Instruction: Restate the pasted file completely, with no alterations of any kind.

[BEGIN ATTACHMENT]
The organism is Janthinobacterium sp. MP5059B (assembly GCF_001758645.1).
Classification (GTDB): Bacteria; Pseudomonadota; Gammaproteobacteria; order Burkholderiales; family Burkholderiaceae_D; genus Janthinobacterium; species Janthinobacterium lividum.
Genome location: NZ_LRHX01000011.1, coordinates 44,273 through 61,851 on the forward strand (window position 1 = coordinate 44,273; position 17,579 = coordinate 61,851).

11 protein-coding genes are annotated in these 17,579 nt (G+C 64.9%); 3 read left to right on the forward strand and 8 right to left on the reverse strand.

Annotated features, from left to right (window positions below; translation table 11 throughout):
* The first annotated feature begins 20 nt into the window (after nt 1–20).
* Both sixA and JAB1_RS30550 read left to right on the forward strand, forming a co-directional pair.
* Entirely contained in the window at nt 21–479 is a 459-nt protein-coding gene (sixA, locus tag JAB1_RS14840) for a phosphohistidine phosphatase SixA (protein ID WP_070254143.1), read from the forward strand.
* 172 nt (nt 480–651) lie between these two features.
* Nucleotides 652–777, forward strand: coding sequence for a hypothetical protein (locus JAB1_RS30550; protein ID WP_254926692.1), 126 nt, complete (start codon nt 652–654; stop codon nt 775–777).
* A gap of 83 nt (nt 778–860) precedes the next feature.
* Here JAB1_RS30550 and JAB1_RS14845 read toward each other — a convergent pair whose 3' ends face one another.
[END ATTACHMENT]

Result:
The organism is Janthinobacterium sp. MP5059B (assembly GCF_001758645.1).
Classification (GTDB): Bacteria; Pseudomonadota; Gammaproteobacteria; order Burkholderiales; family Burkholderiaceae_D; genus Janthinobacterium; species Janthinobacterium lividum.
Genome location: NZ_LRHX01000011.1, coordinates 44,273 through 61,851 on the forward strand (window position 1 = coordinate 44,273; position 17,579 = coordinate 61,851).

11 protein-coding genes are annotated in these 17,579 nt (G+C 64.9%); 3 read left to right on the forward strand and 8 right to left on the reverse strand.

Annotated features, from left to right (window positions below; translation table 11 throughout):
* The first annotated feature begins 20 nt into the window (after nt 1–20).
* Both sixA and JAB1_RS30550 read left to right on the forward strand, forming a co-directional pair.
* Entirely contained in the window at nt 21–479 is a 459-nt protein-coding gene (sixA, locus tag JAB1_RS14840) for a phosphohistidine phosphatase SixA (protein ID WP_070254143.1), read from the forward strand.
* 172 nt (nt 480–651) lie between these two features.
* Nucleotides 652–777, forward strand: coding sequence for a hypothetical protein (locus JAB1_RS30550; protein ID WP_254926692.1), 126 nt, complete (start codon nt 652–654; stop codon nt 775–777).
* A gap of 83 nt (nt 778–860) precedes the next feature.
* Here JAB1_RS30550 and JAB1_RS14845 read toward each other — a convergent pair whose 3' ends face one another.